Woodman Point isn’t actually just any industrial location: it is… a wastewater treatment plant!

Indeed, biomethane produced out of wastewater sludge digestion will be taken through HAZER’s reactor and split to create two high-value products: (Turquoise) Hydrogen and Graphite.

Hydrogen Economy hack: Solve decarbonization, one graphite drawing at the time!
Hydrogen Economy hack: Solve decarbonization, one graphite drawing at the time!

Hydrogen could be used in heavy vehicle transport as per the scenario Alena covered minutes ago, or actually even closer to the point where it’s produced:

And this would be a perfect example of the primary target we discussed. Replacing one to one the ugly gray Hydrogen with a greener alternative. And what better than our carbon-negative turquoise Hydrogen to that extent?

A valuable by-product: Graphite (aka, captured carbon)

On the other end of the process, the produced graphite could have several applications, ranging from low-value options (e.g., road-making, building materials) to high-end ones (e.g., battery anode materials).

And in an even more circular approach:

Hazer doesn’t intend to limit itself to the scale of Wastewater Treatment Plants, and sees in its process a way to decarbonize natural gas on a larger scale.

Turquoise Hydrogen already demonstrated its market competitiveness

This deep-dive isn’t sponsored at all by Hazer, which is not alone in that market. For instance, Monolith in the US is following a similar path, with apparently a bit of advance in terms of scale and industrialization of the process.

Monolith, a hydrogen economy player that managed to turn turquoise hydrogen profitable


  1. Monolith never answered my interview requests, and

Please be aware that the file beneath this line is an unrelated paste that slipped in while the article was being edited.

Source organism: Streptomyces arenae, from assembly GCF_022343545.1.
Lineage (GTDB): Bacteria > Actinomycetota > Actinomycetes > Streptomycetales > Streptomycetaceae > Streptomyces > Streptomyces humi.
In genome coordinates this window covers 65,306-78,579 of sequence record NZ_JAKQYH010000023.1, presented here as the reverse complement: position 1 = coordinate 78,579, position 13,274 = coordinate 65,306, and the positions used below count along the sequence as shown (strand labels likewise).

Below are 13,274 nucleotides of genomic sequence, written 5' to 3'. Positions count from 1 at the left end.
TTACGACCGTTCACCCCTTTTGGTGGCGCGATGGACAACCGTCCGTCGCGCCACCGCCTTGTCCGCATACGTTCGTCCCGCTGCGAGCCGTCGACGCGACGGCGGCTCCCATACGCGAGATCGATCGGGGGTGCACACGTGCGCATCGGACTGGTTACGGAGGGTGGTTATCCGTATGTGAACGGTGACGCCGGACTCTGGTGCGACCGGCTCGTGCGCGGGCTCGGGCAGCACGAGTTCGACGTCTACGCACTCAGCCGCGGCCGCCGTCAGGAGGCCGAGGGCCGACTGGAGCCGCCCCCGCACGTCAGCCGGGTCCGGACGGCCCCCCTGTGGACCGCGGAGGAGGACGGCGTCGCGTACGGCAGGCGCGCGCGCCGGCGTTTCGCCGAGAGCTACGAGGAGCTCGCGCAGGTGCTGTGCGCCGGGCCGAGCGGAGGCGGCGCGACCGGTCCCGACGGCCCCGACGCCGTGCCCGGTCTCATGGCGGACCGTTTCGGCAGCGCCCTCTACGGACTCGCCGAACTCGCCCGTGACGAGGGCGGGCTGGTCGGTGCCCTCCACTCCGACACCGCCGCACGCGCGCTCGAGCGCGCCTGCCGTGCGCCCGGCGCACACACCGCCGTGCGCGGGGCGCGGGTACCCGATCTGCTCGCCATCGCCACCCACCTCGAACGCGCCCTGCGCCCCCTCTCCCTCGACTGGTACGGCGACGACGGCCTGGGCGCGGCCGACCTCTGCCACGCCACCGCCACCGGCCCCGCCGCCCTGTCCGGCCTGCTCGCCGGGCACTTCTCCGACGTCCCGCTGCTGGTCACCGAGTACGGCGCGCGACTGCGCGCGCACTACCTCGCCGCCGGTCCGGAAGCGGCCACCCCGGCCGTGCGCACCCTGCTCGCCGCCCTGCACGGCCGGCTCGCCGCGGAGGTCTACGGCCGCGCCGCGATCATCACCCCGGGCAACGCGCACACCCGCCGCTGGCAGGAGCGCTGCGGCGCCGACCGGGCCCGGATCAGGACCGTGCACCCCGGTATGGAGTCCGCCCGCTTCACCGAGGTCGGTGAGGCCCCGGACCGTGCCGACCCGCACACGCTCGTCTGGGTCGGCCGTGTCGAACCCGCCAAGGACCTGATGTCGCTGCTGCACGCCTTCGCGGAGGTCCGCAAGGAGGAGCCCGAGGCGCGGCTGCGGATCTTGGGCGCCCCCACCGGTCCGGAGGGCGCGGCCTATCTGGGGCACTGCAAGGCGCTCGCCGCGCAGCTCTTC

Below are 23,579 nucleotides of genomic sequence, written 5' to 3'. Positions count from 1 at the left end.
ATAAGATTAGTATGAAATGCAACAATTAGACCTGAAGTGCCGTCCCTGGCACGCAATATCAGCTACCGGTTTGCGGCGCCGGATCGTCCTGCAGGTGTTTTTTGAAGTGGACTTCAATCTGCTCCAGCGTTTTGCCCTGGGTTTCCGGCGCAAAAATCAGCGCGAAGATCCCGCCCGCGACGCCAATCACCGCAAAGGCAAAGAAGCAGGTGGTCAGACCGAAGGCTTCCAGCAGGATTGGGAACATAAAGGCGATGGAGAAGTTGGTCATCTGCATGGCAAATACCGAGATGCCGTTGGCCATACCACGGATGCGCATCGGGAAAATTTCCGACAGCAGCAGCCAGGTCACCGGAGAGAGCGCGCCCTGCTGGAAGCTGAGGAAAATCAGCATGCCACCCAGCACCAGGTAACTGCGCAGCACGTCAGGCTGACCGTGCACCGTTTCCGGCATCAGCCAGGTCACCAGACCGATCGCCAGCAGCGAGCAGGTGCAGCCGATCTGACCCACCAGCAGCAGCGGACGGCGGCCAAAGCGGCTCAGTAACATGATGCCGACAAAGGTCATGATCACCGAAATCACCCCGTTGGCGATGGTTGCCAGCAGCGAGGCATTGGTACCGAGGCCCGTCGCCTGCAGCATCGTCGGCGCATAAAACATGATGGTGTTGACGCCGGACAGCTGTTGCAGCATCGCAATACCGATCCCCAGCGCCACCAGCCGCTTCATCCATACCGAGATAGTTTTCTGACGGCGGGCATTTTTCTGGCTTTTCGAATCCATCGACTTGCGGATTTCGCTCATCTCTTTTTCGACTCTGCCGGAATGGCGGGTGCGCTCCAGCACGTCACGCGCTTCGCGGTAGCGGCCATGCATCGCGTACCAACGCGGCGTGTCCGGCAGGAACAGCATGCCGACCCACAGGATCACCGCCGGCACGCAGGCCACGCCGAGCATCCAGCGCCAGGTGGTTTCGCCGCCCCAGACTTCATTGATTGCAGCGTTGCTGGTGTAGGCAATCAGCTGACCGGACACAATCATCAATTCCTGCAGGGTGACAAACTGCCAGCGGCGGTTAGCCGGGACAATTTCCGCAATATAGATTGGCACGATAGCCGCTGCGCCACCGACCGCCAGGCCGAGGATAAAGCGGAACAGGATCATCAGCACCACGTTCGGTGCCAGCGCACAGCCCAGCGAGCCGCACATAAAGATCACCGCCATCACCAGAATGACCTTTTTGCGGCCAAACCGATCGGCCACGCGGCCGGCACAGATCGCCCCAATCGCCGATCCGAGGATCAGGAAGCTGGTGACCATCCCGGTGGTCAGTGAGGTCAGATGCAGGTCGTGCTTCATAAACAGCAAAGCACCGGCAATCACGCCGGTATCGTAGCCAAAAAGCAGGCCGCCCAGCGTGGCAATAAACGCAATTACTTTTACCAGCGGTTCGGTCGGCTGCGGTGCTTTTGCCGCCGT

2. They have the bad taste to not locate their facilities on wastewater treatment plants, so they obviously can’t be as cool as Hazer!

Indeed, from a Water Industry perspective, isn’t Hazer’s take at Turquoise Hydrogen an exciting prospect to contribute to the energy transition, leverage synergy effects (through, for instance, heat exchangers), and decarbonize the sector itself?

I bet many will be closely monitoring whatever happens in Perth in the next years!

Hydrogen Economy and the Water Industry: What did we learn?

Maybe that, as water professionals, we shall keep an eye on the development of Green and Turquoise hydrogens – yet without stopping everything to focus just on that, as BlueTech’s report wisely advises.

Maybe also, that there are many sides to a single story!

But above all, this entire investigation proves how central carbon topics will be in the next years – in case anyone still doubted it.

It was a blast to conduce this (huge 😅) piece of work; I’d like to thank BlueTech’s team, Paul Martin, Alena Fargere, Geoff Ward, and all the ones that pointed me in the right direction along the way.

And after 5 months in the making of this deep dive, I’d be so happy if you were so kind to share it around you!